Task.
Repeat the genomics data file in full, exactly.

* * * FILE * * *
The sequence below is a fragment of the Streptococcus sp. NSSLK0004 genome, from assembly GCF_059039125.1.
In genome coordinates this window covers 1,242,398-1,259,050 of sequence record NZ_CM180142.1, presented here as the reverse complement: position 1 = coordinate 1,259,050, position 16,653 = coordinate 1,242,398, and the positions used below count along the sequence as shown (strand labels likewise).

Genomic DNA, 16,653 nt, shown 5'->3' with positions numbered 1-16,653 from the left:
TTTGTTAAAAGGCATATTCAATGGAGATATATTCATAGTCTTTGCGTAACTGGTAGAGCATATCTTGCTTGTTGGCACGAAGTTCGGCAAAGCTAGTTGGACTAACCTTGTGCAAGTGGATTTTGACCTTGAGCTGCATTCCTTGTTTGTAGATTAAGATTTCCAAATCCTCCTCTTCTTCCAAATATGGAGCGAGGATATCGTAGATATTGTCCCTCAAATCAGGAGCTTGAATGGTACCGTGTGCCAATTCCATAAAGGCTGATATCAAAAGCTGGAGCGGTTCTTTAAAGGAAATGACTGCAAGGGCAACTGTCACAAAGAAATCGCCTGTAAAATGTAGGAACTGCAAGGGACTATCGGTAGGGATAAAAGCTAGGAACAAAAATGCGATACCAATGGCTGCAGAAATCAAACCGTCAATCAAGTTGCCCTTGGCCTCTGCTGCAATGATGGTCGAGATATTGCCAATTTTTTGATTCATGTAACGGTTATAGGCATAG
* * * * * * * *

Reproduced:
The sequence below is a fragment of the Streptococcus sp. NSSLK0004 genome, from assembly GCF_059039125.1.
In genome coordinates this window covers 1,242,398-1,259,050 of sequence record NZ_CM180142.1, presented here as the reverse complement: position 1 = coordinate 1,259,050, position 16,653 = coordinate 1,242,398, and the positions used below count along the sequence as shown (strand labels likewise).

Genomic DNA, 16,653 nt, shown 5'->3' with positions numbered 1-16,653 from the left:
TTTGTTAAAAGGCATATTCAATGGAGATATATTCATAGTCTTTGCGTAACTGGTAGAGCATATCTTGCTTGTTGGCACGAAGTTCGGCAAAGCTAGTTGGACTAACCTTGTGCAAGTGGATTTTGACCTTGAGCTGCATTCCTTGTTTGTAGATTAAGATTTCCAAATCCTCCTCTTCTTCCAAATATGGAGCGAGGATATCGTAGATATTGTCCCTCAAATCAGGAGCTTGAATGGTACCGTGTGCCAATTCCATAAAGGCTGATATCAAAAGCTGGAGCGGTTCTTTAAAGGAAATGACTGCAAGGGCAACTGTCACAAAGAAATCGCCTGTAAAATGTAGGAACTGCAAGGGACTATCGGTAGGGATAAAAGCTAGGAACAAAAATGCGATACCAATGGCTGCAGAAATCAAACCGTCAATCAAGTTGCCCTTGGCCTCTGCTGCAATGATGGTCGAGATATTGCCAATTTTTTGATTCATGTAACGGTTATAGGCATAG